Ok, but how does it do that? If the gas is cooling after it's expelled, that would make it contract, right? Seems to me if that had any effect on thrust it would be to reduce it, not increase it.

• posted

If you cool a gas by removing heat from it, it contracts (at a given pressure)... but if you allow a gas to suddenly expand from an initially-pressurized state, it becomes colder. (If you take the valve core out of an inflated tire and let the air out, or vent compressed gas - such as nitrogen - rapidly from a cylinder, the escaping gas will be colder than the initial temperature. This will happen whenever gas is released from a pressurized source.

-davew

• posted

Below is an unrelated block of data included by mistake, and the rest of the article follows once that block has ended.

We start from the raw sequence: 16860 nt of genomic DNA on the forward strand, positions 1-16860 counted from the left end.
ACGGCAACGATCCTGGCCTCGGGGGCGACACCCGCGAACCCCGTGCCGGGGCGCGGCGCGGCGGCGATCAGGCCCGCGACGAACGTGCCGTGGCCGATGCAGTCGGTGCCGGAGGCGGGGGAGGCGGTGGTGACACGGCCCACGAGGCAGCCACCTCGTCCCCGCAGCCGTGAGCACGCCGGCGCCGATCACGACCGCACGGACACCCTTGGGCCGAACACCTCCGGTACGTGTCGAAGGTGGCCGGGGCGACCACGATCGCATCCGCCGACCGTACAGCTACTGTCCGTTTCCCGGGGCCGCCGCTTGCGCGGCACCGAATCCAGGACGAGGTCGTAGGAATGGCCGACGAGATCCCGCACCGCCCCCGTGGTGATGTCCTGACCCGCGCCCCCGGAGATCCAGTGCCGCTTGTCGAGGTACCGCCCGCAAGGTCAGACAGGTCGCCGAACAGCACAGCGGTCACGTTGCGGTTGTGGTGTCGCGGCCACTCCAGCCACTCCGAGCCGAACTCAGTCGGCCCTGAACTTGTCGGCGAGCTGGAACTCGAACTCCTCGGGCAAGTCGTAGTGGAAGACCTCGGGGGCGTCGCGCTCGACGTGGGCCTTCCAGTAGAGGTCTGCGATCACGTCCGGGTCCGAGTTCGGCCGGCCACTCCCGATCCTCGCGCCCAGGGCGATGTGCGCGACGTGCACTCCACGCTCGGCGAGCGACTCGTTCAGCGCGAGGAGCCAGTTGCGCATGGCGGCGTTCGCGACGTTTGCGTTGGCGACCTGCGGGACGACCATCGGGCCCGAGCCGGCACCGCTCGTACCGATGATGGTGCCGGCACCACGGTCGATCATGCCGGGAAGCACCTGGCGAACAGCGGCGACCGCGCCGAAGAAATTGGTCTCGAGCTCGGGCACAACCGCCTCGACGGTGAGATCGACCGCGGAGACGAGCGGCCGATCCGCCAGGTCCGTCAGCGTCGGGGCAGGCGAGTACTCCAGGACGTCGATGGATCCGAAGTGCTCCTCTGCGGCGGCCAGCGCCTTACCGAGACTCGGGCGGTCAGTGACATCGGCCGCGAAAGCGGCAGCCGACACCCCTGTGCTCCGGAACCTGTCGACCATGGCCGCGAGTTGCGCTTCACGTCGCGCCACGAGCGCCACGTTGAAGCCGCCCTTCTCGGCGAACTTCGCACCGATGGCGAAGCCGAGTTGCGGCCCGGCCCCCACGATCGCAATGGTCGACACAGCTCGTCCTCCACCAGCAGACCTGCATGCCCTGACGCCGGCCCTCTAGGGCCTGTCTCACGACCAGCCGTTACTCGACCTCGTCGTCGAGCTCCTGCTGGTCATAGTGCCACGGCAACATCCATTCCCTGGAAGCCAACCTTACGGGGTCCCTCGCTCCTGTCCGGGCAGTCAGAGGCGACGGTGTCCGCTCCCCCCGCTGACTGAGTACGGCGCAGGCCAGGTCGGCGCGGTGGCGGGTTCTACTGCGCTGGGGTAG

The expanding gasses add to the thrust, and the cooling is a result of that expansion.

• posted

Right, but I don't understand how the change in temperature causes increased thrust. The thrust is the result of expanding gas being expelled from one end of the motor while pushing against the other end. Once the gas is outside of the motor, how can a change in temp affect the thrust?

• posted

Yes, I understand that. But if I'm reading Mike's post correctly, he's saying that the cooling itself increases thrust by converting thermal energy to kinetic energy:

"If however the nozzle has a properly designed divergent section, which allows the gases to expand and cool thereby exchanging thermal energy for kinetic energy, you can achieve values of Cf of up to about 1.4 or so with typical hobby AP composite propellant working at typical pressures."

• posted

The gas expands and drops in temperature when it is released in any case. If this happens in the exit cone, the expanding gas pushes against the inside of the cone, pressurizing it and pushing it forward, which also pushes the gas backward at a faster rate than its flow through the throat.

-dave w